Free abdominal air is most commonly detected in upright chest x-rays as subdiaphragmatic crescent air densities. Specific signs in supine abdominal x-ray include linear subhepatic collection of air, gas outlining the falciform ligament and the Rigler sign (air on both sides of bowel wall). When fluid is also present, an abdominal air-fluid level in seen. [1,2,4]

CT is valuable in cases of small amounts of air and may reveal its cause and location (specially if oral contrast is given) and additional findings such as free fluid, fluid collections, inflammatory signs and gastric or duodenal wall thickening. [6]

A large amount of intraperitoneal air suggests gastroduodenal perforation or bowel perforation secondary to obstruction or endoscopic procedures. Perforations in retroperitoneal portions of duodenum (descending and horizontal) manifest as pneumoretroperitoneum, which spreads less freely than intraperitoneal gas. [7] The absence of retroperitoneal air in our patient was consistent with the site of perforation, demonstrating the usefulness of the extraluminal air distribution on CT in locating gastrointestinal perforations.

Ultrasonography isn’t usually chosen given that gas is a reflector that hinders the transmission of ultrasound, although it can detect free fluid, inflammatory masses, fluid collections, extraluminal gas bubbles close to the perforation site and other signs of perforation (gas bubbles extending beyond wall’s contour and sometimes a cleft or defect on the outer surface outlined by fluid). [3,5,6]

Urgent surgical intervention is mandatory in most cases of peptic ulcer perforation. [3] Few cases may be treated conservatively, including those asymptomatic, contained or diagnosed within 8 hours. [6]

Our case was clinically unsuspected until a massive hydropneumoperitoneum was found on x-rays done because of respiratory distress. CT revealed a discontinuity in duodenal wall, motivating urgent surgical intervention. Despite optimal surgical and medical treatment measures, patient succumbed after developing a septic shock, illustrating this condition’s poor outcome.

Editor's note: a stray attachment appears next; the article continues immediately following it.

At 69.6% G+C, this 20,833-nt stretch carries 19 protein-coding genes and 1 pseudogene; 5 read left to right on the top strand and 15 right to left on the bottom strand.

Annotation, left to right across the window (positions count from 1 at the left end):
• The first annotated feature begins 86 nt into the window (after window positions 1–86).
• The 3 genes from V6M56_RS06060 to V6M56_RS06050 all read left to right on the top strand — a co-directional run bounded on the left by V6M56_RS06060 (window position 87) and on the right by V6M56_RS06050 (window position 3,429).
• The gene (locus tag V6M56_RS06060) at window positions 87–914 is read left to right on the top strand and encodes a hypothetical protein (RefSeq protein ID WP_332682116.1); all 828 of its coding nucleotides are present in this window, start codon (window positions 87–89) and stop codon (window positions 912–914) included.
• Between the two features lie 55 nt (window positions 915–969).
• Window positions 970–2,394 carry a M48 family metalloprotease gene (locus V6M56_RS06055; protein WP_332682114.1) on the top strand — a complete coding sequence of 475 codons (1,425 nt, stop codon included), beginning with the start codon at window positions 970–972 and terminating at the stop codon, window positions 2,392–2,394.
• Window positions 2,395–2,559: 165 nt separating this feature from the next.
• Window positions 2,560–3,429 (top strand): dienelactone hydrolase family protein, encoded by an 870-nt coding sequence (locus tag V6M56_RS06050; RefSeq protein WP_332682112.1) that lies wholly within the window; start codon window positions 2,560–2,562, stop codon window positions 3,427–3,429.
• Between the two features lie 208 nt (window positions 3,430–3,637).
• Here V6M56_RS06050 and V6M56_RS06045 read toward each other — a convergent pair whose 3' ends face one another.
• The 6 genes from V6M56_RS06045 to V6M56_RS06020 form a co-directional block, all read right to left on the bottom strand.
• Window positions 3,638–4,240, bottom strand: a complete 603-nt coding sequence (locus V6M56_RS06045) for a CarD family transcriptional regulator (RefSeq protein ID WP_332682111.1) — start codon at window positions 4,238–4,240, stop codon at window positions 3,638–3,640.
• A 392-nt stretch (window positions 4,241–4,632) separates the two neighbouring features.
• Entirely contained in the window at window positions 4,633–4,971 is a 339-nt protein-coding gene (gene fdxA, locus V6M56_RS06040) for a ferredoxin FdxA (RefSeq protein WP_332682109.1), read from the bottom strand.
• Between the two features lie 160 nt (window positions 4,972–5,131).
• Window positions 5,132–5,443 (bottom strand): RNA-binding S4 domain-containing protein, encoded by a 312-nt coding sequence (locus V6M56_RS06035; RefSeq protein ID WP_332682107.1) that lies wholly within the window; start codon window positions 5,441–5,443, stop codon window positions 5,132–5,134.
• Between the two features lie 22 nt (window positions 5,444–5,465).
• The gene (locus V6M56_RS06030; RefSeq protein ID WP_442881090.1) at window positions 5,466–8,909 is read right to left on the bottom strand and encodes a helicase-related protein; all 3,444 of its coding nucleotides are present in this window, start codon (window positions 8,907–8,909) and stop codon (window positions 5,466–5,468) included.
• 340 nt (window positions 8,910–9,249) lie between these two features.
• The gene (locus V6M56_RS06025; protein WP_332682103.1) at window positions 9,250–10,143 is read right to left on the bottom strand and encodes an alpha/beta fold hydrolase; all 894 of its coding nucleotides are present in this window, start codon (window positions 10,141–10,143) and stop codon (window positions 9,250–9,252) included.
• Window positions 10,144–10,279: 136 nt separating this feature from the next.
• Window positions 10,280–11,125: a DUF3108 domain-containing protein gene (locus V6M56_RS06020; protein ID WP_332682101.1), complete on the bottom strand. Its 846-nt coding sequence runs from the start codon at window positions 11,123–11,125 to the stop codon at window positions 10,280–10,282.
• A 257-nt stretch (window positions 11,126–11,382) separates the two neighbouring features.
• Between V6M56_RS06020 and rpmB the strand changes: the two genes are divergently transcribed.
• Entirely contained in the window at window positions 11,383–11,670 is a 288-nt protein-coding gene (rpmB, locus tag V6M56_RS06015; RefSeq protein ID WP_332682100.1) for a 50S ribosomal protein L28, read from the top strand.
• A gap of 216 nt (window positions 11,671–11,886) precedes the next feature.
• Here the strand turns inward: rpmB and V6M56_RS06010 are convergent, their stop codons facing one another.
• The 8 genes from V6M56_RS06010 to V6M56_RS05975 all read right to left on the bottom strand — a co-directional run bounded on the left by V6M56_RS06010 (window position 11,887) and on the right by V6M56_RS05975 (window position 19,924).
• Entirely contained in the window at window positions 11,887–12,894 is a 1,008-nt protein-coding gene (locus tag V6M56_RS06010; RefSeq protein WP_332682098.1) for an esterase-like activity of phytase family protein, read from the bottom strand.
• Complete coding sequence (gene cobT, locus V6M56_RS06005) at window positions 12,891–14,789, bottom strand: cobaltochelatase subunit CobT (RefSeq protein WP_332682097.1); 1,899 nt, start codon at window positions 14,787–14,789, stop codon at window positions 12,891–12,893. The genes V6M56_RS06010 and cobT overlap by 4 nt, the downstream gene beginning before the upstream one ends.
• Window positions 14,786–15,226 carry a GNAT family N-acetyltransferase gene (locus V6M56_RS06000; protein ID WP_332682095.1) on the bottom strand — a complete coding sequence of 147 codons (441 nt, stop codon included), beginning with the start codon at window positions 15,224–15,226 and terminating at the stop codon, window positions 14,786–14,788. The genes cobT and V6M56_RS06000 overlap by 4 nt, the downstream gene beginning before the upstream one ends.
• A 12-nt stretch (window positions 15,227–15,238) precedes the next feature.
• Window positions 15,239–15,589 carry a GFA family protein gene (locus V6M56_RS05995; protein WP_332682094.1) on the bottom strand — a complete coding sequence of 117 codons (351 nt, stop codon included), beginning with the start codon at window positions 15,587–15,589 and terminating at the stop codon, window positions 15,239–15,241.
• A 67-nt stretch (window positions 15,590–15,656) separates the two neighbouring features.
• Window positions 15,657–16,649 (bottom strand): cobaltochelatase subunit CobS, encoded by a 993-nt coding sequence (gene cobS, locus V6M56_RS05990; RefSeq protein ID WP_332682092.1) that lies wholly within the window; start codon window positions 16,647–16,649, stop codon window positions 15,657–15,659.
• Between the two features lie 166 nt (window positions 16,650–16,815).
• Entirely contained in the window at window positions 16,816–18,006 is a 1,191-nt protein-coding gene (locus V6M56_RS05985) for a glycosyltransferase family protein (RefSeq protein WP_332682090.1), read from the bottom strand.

This report serves as an unfortunate reminder that, despite the overwhelming number of daily visits to the emergency department, one must always be prepared to be confronted with cases of dramatically fast unfavourable progression after an initial seemly innocent presentation.


Take-Home Message

Pneumoperitoneum is most frequently result peptic ulcer perforation, a life-threatening complication requiring urgent surgical intervention in most patients.

One must always keep high levels of clinical and imaging suspicion and offer aggressive treatment when ominous signs are found, such as pneumoperitoneum, not always as massive and rapidly progressive as the one described.


Written informed patient consent for publication has been obtained.

Differential Diagnosis List
Hydropneumoperitoneum secondary to duodenal ulcer perforation
Gastrointestinal perforation secondary to ingested foreign body
Gastrointestinal perforation secondary to inflammatory or neoplasic condition
Gastrointestinal perforation secondary to bowel ischemia
Gastrointestinal perforation secondary to recent intervention or instrumentation
Idiopathic spontaneous pneumoperitoneum
Final Diagnosis
Hydropneumoperitoneum secondary to duodenal ulcer perforation
Case information
DOI: 10.35100/eurorad/case.17406
ISSN: 1563-4086